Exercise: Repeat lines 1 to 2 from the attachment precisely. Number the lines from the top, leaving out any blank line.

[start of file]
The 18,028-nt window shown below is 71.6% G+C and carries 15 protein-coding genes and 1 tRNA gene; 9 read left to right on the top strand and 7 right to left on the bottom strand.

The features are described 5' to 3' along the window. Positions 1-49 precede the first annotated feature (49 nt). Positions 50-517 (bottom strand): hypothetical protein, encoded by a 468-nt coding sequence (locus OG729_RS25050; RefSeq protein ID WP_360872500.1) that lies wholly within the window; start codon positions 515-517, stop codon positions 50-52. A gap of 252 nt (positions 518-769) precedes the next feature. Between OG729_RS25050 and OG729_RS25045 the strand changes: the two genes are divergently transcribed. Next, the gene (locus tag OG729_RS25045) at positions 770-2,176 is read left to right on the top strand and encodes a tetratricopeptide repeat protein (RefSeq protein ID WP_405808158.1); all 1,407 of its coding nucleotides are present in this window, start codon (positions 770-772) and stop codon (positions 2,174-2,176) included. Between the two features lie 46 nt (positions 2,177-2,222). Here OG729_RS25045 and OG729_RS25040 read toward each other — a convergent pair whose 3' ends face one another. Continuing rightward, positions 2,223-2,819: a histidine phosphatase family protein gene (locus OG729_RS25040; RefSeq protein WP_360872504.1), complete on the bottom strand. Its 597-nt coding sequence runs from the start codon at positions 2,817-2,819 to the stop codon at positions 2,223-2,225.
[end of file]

The 18,028-nt window shown below is 71.6% G+C and carries 15 protein-coding genes and 1 tRNA gene; 9 read left to right on the top strand and 7 right to left on the bottom strand.

The features are described 5' to 3' along the window. Positions 1-49 precede the first annotated feature (49 nt). Positions 50-517 (bottom strand): hypothetical protein, encoded by a 468-nt coding sequence (locus OG729_RS25050; RefSeq protein ID WP_360872500.1) that lies wholly within the window; start codon positions 515-517, stop codon positions 50-52. A gap of 252 nt (positions 518-769) precedes the next feature. Between OG729_RS25050 and OG729_RS25045 the strand changes: the two genes are divergently transcribed. Next, the gene (locus tag OG729_RS25045) at positions 770-2,176 is read left to right on the top strand and encodes a tetratricopeptide repeat protein (RefSeq protein ID WP_405808158.1); all 1,407 of its coding nucleotides are present in this window, start codon (positions 770-772) and stop codon (positions 2,174-2,176) included. Between the two features lie 46 nt (positions 2,177-2,222). Here OG729_RS25045 and OG729_RS25040 read toward each other — a convergent pair whose 3' ends face one another. Continuing rightward, positions 2,223-2,819: a histidine phosphatase family protein gene (locus OG729_RS25040; RefSeq protein WP_360872504.1), complete on the bottom strand. Its 597-nt coding sequence runs from the start codon at positions 2,817-2,819 to the stop codon at positions 2,223-2,225.